NSW: Coal Seam Gas Regulations Finalised

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Thursday, January 30th, 2014
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Exclusion zones and other safeguards to protect homes and high quality farmland from coal seam gas (CSG) projects across about 5.3 million hectares have been finalised.

NSW Deputy Premier Andrew Stoner says the reforms strike the right balance for communities and industry.

“Today marks a significant milestone in this government’s commitment to balance the energy needs of the state and the need to support our vital agricultural industry,” he said in a statement on Tuesday.

CSG exclusion zones were in force for an estimated 95 per cent of dwellings covered by current petroleum licences and tough regulations were also in place for NSW’s most valuable agricultural land, Mr Stoner said.

He said the government had delivered the strictest regulations around CSG projects in Australia.

CSG exclusion zones now applied to 2.7 million hectares in NSW, Mr Stoner said.

In addition, about 2.8 million hectares of valuable farming land was safeguarded by ensuring the impacts on land and water or resource proposals were considered upfront through the independent scientific Gateway process, he said.

Protection of “critical industry clusters” includes 60,000 hectares of vineyards and horse studs in the Upper Hunter region.

Planning and Infrastructure Minister Brad Hazzard said in October that CSG exclusion zones with a 2-kilometre buffer had been set up across existing residential zones and the northwest and southwest growth centres of Sydney, where new CSG activity is prohibited.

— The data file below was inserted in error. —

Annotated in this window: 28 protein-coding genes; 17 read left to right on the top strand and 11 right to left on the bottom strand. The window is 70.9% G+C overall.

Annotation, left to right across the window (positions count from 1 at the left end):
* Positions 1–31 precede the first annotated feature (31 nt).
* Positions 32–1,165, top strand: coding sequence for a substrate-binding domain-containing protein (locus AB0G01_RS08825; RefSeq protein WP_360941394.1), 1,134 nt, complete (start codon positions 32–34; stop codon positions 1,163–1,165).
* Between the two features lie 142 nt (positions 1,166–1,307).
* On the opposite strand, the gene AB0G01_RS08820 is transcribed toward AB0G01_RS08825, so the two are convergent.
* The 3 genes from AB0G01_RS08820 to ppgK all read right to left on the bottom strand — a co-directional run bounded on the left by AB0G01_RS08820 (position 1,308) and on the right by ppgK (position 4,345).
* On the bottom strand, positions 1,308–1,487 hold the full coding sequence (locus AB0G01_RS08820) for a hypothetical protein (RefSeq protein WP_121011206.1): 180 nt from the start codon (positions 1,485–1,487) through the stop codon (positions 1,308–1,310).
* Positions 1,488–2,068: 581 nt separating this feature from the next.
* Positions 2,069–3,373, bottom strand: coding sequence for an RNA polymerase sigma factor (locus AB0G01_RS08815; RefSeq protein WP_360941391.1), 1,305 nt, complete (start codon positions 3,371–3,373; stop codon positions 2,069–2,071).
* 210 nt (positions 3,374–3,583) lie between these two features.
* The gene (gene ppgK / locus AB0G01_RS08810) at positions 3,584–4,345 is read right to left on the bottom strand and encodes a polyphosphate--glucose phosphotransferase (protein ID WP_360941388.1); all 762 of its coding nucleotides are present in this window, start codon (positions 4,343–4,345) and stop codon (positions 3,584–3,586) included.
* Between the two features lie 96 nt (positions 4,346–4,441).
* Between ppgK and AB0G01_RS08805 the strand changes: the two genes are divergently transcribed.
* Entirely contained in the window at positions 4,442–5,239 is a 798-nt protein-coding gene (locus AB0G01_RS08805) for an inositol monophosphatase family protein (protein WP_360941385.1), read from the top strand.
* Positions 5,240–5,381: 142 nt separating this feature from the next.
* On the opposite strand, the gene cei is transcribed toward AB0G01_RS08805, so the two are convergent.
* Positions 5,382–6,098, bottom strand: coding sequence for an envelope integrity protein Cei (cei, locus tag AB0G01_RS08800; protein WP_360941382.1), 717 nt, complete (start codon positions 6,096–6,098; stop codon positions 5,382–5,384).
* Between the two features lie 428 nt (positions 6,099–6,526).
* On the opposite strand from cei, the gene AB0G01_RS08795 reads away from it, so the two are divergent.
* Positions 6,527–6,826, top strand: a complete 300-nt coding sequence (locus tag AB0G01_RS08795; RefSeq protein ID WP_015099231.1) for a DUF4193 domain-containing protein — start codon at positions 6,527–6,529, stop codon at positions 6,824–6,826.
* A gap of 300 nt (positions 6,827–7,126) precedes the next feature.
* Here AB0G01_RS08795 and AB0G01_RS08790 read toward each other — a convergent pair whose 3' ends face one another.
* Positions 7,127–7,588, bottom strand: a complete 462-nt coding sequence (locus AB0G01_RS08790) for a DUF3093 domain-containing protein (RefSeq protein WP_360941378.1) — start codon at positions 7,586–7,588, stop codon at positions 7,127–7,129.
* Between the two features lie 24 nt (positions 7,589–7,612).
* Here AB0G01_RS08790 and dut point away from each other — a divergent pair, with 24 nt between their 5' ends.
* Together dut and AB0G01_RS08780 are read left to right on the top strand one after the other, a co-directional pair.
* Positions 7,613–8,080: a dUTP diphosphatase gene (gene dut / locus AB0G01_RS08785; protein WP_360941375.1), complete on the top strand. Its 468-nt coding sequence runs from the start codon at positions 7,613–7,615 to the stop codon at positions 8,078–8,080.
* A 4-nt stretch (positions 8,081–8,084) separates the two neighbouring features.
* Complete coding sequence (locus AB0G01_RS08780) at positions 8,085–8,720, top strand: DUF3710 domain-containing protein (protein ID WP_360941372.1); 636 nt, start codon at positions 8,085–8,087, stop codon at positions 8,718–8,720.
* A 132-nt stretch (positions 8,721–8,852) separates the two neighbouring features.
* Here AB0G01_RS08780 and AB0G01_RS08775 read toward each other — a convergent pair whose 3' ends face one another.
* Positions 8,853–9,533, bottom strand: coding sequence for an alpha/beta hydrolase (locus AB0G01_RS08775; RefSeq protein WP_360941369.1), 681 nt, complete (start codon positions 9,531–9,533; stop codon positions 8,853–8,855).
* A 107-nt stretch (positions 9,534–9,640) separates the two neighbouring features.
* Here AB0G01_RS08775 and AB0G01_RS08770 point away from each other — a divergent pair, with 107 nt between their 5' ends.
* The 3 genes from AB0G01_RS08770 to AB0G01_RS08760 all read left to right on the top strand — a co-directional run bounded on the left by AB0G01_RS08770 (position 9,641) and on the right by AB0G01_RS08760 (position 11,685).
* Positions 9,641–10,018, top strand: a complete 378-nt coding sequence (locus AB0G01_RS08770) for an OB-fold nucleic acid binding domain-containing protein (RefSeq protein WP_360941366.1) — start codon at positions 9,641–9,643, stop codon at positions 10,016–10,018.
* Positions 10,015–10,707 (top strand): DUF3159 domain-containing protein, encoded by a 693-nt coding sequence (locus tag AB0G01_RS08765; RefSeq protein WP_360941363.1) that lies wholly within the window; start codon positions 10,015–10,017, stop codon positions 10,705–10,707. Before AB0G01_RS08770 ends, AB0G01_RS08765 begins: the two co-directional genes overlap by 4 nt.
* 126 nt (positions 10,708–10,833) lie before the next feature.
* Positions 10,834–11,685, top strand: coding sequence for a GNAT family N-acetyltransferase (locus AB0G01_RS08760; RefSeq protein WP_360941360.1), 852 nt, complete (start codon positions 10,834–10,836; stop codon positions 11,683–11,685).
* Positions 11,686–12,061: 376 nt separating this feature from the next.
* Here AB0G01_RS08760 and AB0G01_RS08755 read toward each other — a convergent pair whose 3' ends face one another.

An additional five future growth residential areas have since been added in the Gosford and Great Lakes council areas, he said.

The Nature Conservation Council of NSW said the safeguards were a “common sense” victory for those concerned about CSG projects in urban areas but “key water resources and sensitive environmental areas” remained at risk.

“Drinking water catchments are still not protected, neither are important natural assets like the Pilliga Forest, which is set to be carved up and polluted by gas development,” campaigns director Kate Smolski said in a statement.

The “independent scientific gateway” process, under which a panel conducts a preliminary review of an application before a full proposal is submitted, is pointless, she added.

“The panel has no power to refuse. The gateway is permanently propped open, leaving productive agricultural land exposed to mining and gas development.”

 

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